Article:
Simulating in silos – The Economist discovers ABMs

An article in the Economist for 11 July 2010 argues that economic forecasting should make use of agent-based modelling (ABM). That it does not yet seem to have used ABM is a good example of the way simulation takes place in silos.

Traditional economic forecasting models are being blamed for failing to spot the recent economic crisis. Professor Joe Stiglitz argued in a recent letter that: “It is hard for non-economists to understand how peculiar the predominant macroeconomic models were. Many assumed demand had to equal supply – and that meant there could be no unemployment…. Many used “representative agent models” – all individuals were assumed to be identical, and this meant there could be no meaningful financial markets (who would be lending money to whom?). Information asymmetries, the cornerstone of modern economics, also had no place: they could arise only if individuals suffered from acute schizophrenia, an assumption incompatible with another of the favoured assumptions, full rationality.” (According to Wikipedia, “…Before the advent of models of imperfect and asymmetric information, the traditional neoclassical economics literature had assumed that markets are efficient except for some limited and well defined market failures. More recent work by Stiglitz and others reversed that presumption, to assert that it is only under exceptional circumstances that markets are efficient. Stiglitz has shown (together with Bruce Greenwald) that “whenever markets are incomplete and/or information is imperfect (which are true in virtually all economies), even competitive market allocation is not constrained Pareto efficient…”. ”

According to the Economist, there was ” a workshop in Virginia at the end of June….. funded by America’s National Science Foundation and attended by a diverse bunch that included economists from the Fed and the Bank of England, policy advisers and computer scientists….. to explore the potential of “agent-based models” (ABMs) of the economy to help learn the lessons of this crisis and, perhaps, to develop an early-warning system for the next one.”

I cant find any internet reference to this workshop. However, according to the Economist summary, it was argued that “Agent-based modelling does not assume that the economy can achieve a settled equilibrium. No order or design is imposed on the economy from the top down. Unlike many models, ABMs are not populated with “representative agents”: identical traders, firms or households whose individual behaviour mirrors the economy as a whole. Rather, an ABM uses a bottom-up approach which assigns particular behavioural rules to each agent. For example, some may believe that prices reflect fundamentals whereas others may rely on empirical observations of past price trends….Crucially, agents’ behaviour may be determined (and altered) by direct interactions between them, whereas in conventional models interaction happens only indirectly through pricing. This feature of ABMs enables, for example, the copycat behaviour that leads to “herding” among investors. The agents may learn from experience or switch their strategies according to majority opinion. They can aggregate into institutional structures such as banks and firms. These things are very hard, sometimes impossible, to build into conventional models. But in an agent-based model you simply run a computer simulation to see what emerges, free from any top-down assumptions….Although DSGE models are also based on microeconomic foundations, they accept the traditional view that there exists some ideal equilibrium towards which all prices are drawn. That this is often approximately true is why DSGE models perform well enough in a business-as-usual economy. They do badly in a crisis, however, because their “dynamic stochastic” element only amounts to minor fluctuations around a state of equilibrium, and there is no equilibrium during crashes….ABMs, in contrast, make no assumptions about the existence of efficient markets or general equilibrium. The markets that they generate are more like a turbulent river or the weather system, subject to constant storms and seizures of all sizes. Big fluctuations and even crashes are an inherent feature. That is because ABMs contain feedback mechanisms that can amplify small effects, such as the herding and panic that generate bubbles and crashes. In mathematical terms the models are “non-linear”, meaning that effects need not be proportional to their causes.”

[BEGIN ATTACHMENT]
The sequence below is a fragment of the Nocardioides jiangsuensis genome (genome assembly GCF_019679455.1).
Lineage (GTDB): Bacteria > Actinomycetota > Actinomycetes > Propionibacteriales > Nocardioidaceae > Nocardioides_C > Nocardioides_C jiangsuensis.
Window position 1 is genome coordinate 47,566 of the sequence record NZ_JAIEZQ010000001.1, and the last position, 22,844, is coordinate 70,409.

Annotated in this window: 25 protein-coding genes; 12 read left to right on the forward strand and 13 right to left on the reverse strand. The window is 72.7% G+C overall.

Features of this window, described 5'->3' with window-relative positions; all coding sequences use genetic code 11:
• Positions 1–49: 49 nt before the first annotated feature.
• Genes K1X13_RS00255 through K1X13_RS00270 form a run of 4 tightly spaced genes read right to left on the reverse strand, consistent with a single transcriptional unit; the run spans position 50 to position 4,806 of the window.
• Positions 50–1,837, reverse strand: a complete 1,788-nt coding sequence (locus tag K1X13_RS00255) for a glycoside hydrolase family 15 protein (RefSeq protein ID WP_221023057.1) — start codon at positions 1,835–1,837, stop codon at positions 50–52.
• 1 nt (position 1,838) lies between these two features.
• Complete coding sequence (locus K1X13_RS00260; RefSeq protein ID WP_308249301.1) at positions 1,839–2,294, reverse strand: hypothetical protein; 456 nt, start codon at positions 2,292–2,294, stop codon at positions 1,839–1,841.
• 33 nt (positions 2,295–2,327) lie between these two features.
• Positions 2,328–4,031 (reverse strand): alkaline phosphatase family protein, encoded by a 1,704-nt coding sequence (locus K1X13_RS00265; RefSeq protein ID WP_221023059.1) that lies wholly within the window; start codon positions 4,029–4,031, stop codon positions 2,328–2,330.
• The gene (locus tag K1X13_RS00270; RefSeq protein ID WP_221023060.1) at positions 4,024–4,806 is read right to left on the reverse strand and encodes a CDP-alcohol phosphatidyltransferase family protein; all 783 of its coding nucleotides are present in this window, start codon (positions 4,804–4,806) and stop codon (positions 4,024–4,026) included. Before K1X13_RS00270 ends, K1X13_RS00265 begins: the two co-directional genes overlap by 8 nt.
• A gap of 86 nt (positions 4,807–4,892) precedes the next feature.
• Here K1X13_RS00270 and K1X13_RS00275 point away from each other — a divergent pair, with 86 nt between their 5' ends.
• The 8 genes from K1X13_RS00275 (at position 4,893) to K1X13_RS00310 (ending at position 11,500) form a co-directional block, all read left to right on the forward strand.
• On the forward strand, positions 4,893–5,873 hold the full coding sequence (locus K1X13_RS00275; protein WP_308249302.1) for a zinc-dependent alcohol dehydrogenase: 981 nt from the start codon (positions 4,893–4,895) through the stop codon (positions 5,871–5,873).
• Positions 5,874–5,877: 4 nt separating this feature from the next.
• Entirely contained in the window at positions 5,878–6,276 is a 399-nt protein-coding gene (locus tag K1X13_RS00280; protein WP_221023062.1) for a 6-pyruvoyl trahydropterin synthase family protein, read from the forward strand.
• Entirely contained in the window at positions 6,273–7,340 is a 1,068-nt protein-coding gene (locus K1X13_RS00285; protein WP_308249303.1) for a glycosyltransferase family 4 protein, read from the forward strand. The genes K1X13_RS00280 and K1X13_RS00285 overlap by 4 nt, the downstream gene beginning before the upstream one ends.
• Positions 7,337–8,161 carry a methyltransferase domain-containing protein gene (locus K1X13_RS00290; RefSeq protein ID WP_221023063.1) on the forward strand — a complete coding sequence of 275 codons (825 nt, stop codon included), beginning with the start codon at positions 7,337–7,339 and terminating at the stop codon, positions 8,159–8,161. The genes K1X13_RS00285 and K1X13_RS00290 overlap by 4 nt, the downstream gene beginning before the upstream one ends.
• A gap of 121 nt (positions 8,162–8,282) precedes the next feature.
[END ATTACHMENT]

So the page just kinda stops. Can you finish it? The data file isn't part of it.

Some work has been done already on ABMs, eg a paper by Professor Andrew Lo of MIT, in which “We construct a computer simulation of a repeated double-auction market, designed to match those in experimental-market settings with human subjects, to model complex interactions among artificially-intelligent traders endowed with varying degrees of learning capabilities. In the course of six different experimental designs, we investigate a number of features of our agent-based model: the price efficiency of the market, the speed at which prices converge to the rational expectations equilibrium price, the dynamics of the distribution of wealth among the different types of AI-agents, trading volume, bid/ask spreads, and other aspects of market dynamics. We are able to replicate several findings of human-based experimental markets, however, we also find intriguing differences between agent-based and human-based experiments.”

I argued in December 2005 that “simulation takes place in many different silos, and that people working in one field may not be aware of what is going on in others”. It seems incredible that economists are only starting to use ABMs, when you consuder that other social scientists (eg virtually anyone who writes for JASSS) uses little else.

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